Without Personal Finance Know-How, Today’s Young Adults Are Getting into Trouble with Credit Card Debt

The finances of young Americans have been thrust into the spotlight recently, thanks to growing concerns over the nation's skyrocketing student debt load.

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But many college students face an additional financial problem, say bankruptcy attorneys.

In 2008, most graduates left college with at least one credit card and $4,100 in credit card debt. With the cost of tuition rapidly increasing each year, it can be surmised that today's graduates shoulder even larger debt burdens.

Now combine that credit card debt with the $25,000 in college loans the average student graduated with in 2011 - not to mention the fact that entry-level jobs are harder to come by these days.

According to The Wall Street Journal, a recent study showed college students with the least amount of financial knowledge are two times more likely to max out their credit cards than a more financially-enlightened student.

In addition, they are more apt to make late payments and take cash advances - both behaviors that put them at risk for long-term financial problems.

With such a heavy burden, more and more young adults are putting off borrowing money for homes and cars, purchases that have traditionally stimulated the economy.

The good news is that, while students are stuck with student loan debt, credit card debt can be managed - and even avoided.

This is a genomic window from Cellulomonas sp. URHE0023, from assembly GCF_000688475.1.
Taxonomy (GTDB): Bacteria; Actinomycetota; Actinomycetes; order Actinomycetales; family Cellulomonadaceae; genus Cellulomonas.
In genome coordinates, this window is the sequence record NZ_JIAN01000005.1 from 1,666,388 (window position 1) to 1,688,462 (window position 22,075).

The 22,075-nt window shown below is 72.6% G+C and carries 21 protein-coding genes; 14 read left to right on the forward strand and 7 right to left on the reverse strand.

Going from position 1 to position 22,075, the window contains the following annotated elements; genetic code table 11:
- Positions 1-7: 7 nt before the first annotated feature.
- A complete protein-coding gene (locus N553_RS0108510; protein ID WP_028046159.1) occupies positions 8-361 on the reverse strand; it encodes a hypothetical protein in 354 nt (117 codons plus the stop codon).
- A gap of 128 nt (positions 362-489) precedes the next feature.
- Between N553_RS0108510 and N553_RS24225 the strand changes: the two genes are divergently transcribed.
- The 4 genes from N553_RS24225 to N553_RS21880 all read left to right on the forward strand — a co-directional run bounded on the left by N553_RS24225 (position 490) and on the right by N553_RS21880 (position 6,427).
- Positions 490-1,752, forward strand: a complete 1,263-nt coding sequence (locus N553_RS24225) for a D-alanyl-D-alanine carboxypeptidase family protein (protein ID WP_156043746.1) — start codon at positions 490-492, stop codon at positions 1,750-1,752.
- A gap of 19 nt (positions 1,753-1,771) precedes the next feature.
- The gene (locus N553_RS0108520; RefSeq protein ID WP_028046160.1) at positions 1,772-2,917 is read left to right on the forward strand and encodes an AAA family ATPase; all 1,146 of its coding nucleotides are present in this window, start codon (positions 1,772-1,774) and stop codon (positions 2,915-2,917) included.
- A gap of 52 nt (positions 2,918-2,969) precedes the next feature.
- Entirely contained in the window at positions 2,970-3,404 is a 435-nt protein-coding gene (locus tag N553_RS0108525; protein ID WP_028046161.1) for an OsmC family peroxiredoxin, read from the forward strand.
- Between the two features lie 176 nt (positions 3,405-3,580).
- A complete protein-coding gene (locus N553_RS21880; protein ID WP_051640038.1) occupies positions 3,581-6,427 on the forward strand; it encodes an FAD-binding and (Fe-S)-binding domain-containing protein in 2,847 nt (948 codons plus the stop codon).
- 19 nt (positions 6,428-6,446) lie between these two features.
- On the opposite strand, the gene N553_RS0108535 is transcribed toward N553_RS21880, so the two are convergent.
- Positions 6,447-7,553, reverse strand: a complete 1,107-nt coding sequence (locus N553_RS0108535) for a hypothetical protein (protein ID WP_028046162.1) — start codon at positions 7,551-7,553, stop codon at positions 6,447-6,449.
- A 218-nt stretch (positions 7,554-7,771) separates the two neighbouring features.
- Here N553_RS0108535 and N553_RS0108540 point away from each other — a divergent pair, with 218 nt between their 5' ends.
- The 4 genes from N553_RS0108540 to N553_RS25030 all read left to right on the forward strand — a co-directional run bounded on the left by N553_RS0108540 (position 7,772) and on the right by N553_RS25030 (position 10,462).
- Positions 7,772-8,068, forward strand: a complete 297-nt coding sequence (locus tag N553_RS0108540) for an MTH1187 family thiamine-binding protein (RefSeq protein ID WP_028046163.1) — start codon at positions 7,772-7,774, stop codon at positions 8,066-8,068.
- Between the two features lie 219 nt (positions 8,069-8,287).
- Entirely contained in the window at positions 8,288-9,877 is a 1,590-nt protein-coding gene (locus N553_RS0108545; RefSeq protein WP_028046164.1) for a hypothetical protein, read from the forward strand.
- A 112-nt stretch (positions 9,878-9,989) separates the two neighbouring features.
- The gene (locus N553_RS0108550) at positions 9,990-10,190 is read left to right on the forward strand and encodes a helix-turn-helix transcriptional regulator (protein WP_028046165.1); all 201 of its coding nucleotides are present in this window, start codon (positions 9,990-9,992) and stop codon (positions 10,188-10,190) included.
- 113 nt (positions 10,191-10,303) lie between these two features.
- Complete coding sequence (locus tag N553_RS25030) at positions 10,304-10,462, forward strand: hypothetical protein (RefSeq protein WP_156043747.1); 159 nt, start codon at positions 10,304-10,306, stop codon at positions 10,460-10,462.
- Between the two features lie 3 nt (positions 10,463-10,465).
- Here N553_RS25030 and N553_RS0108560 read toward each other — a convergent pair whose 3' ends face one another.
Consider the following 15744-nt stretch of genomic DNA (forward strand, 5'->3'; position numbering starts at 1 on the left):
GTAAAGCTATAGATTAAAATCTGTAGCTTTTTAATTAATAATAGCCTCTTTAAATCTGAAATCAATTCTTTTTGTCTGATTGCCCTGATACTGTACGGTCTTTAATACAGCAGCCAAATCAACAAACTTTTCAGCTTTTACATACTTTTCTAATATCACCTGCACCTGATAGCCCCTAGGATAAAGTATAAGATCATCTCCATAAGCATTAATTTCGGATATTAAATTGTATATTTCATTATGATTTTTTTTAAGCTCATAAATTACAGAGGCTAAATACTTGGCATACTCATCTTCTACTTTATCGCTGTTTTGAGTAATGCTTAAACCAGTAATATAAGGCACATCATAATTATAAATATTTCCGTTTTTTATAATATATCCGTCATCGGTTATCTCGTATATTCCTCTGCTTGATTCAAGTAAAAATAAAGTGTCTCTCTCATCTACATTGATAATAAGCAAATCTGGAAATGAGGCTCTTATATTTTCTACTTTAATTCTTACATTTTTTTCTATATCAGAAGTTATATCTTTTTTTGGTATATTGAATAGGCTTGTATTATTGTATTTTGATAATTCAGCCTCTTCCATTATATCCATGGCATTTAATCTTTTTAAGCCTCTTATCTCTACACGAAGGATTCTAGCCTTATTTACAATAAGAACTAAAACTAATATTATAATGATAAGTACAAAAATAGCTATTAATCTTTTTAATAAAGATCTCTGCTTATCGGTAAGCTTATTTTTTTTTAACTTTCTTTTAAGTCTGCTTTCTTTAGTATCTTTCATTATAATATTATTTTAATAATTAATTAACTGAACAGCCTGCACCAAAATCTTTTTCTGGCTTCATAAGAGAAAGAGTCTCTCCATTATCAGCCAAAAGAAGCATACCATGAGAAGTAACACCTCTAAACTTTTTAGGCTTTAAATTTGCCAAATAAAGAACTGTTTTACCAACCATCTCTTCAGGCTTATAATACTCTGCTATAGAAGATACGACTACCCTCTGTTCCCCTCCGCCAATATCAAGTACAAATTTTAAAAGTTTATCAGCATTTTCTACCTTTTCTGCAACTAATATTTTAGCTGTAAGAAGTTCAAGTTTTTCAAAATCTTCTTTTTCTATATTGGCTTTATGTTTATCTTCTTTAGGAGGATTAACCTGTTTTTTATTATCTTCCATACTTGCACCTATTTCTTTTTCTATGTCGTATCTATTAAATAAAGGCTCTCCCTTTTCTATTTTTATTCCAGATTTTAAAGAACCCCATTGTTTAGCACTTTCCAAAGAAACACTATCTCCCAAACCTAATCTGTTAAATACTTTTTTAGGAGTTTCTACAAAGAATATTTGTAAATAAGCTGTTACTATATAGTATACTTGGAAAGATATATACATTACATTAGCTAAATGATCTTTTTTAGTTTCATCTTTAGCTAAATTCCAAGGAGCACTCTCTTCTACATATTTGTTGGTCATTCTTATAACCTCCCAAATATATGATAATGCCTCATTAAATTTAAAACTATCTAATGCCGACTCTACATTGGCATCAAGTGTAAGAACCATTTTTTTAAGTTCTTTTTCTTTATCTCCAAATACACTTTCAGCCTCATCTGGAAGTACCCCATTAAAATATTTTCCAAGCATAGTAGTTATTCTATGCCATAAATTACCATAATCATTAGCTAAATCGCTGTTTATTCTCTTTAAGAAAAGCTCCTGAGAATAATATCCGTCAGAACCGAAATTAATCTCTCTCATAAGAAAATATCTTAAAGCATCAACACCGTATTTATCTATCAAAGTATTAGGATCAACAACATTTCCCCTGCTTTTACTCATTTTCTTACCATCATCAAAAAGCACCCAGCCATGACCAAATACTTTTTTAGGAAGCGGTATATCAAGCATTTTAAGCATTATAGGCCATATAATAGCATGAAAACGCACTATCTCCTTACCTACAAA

By helping young adults learn responsible money management skills, high schools, colleges and (maybe most importantly) parents can pave the way for a brighter financial future.

Young adults with a high amount of personal finance knowledge are much less likely to engage in risky credit behaviors like blasting through their credit limit and missing payments.

As for existing credit card debt, bankruptcy may be the smartest solution. Depending on their income level, college students may be eligible for Chapter 7 bankruptcy.

Chapter 7 is the fastest and easiest way for young adults to get rid of crippling unsecured debts, such as credit card debt and medical bills. Those who qualify can often eliminate debts completely.

For those ineligible for Chapter 7, Chapter 13 bankruptcy provides a way to reorganize debt, offering precious financial relief.

Graduating from college should provide a head start, not a burden. The right bankruptcy plan can help.

To find out if bankruptcy is the answer to your financial troubles, contact the DebtStoppers Bankruptcy Law Firm at 800-440-7235. Call us today for a complimentary one-on-one debt analysis with one of our professional bankruptcy attorneys.

More Blog Entries:

As Student Debt Bubble Grows, Lawmakers May Have to Rethink Requirements for Discharging School Loans: September 2, 2012

Younger Borrowers Make Up Majority of Underwater Homeowners: August 28, 2012

Additional Resources:

Beware College Students Carrying Credit Cards, by Ruth Mantell, The Wall Street Journal

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